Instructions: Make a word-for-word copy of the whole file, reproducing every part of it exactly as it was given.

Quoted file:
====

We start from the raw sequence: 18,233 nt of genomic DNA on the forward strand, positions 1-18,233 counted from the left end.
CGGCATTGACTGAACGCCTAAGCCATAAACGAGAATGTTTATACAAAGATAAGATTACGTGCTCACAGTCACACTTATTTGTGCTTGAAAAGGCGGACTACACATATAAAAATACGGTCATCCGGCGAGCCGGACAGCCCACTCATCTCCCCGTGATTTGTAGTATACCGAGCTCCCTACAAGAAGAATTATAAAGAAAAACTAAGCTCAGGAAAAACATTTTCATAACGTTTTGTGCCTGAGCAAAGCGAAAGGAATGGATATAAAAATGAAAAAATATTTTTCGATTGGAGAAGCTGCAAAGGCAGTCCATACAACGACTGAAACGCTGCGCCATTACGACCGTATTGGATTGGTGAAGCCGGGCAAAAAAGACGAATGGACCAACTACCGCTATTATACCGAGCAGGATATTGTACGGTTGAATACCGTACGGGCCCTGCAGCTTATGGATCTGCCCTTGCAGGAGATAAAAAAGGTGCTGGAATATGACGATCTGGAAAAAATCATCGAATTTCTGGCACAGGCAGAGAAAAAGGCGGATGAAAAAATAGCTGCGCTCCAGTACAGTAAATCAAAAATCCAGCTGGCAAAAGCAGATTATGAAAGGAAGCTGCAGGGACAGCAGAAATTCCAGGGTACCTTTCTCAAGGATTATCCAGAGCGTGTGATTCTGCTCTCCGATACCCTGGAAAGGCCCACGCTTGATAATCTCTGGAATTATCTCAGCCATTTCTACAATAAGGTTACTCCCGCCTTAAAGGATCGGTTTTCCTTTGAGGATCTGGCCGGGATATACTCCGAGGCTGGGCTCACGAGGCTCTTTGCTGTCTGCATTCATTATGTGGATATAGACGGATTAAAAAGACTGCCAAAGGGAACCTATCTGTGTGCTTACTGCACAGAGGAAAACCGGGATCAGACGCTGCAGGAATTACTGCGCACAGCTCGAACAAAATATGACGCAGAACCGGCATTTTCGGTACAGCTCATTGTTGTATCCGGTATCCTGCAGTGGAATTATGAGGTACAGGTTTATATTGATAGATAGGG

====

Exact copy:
We start from the raw sequence: 18,233 nt of genomic DNA on the forward strand, positions 1-18,233 counted from the left end.
CGGCATTGACTGAACGCCTAAGCCATAAACGAGAATGTTTATACAAAGATAAGATTACGTGCTCACAGTCACACTTATTTGTGCTTGAAAAGGCGGACTACACATATAAAAATACGGTCATCCGGCGAGCCGGACAGCCCACTCATCTCCCCGTGATTTGTAGTATACCGAGCTCCCTACAAGAAGAATTATAAAGAAAAACTAAGCTCAGGAAAAACATTTTCATAACGTTTTGTGCCTGAGCAAAGCGAAAGGAATGGATATAAAAATGAAAAAATATTTTTCGATTGGAGAAGCTGCAAAGGCAGTCCATACAACGACTGAAACGCTGCGCCATTACGACCGTATTGGATTGGTGAAGCCGGGCAAAAAAGACGAATGGACCAACTACCGCTATTATACCGAGCAGGATATTGTACGGTTGAATACCGTACGGGCCCTGCAGCTTATGGATCTGCCCTTGCAGGAGATAAAAAAGGTGCTGGAATATGACGATCTGGAAAAAATCATCGAATTTCTGGCACAGGCAGAGAAAAAGGCGGATGAAAAAATAGCTGCGCTCCAGTACAGTAAATCAAAAATCCAGCTGGCAAAAGCAGATTATGAAAGGAAGCTGCAGGGACAGCAGAAATTCCAGGGTACCTTTCTCAAGGATTATCCAGAGCGTGTGATTCTGCTCTCCGATACCCTGGAAAGGCCCACGCTTGATAATCTCTGGAATTATCTCAGCCATTTCTACAATAAGGTTACTCCCGCCTTAAAGGATCGGTTTTCCTTTGAGGATCTGGCCGGGATATACTCCGAGGCTGGGCTCACGAGGCTCTTTGCTGTCTGCATTCATTATGTGGATATAGACGGATTAAAAAGACTGCCAAAGGGAACCTATCTGTGTGCTTACTGCACAGAGGAAAACCGGGATCAGACGCTGCAGGAATTACTGCGCACAGCTCGAACAAAATATGACGCAGAACCGGCATTTTCGGTACAGCTCATTGTTGTATCCGGTATCCTGCAGTGGAATTATGAGGTACAGGTTTATATTGATAGATAGGG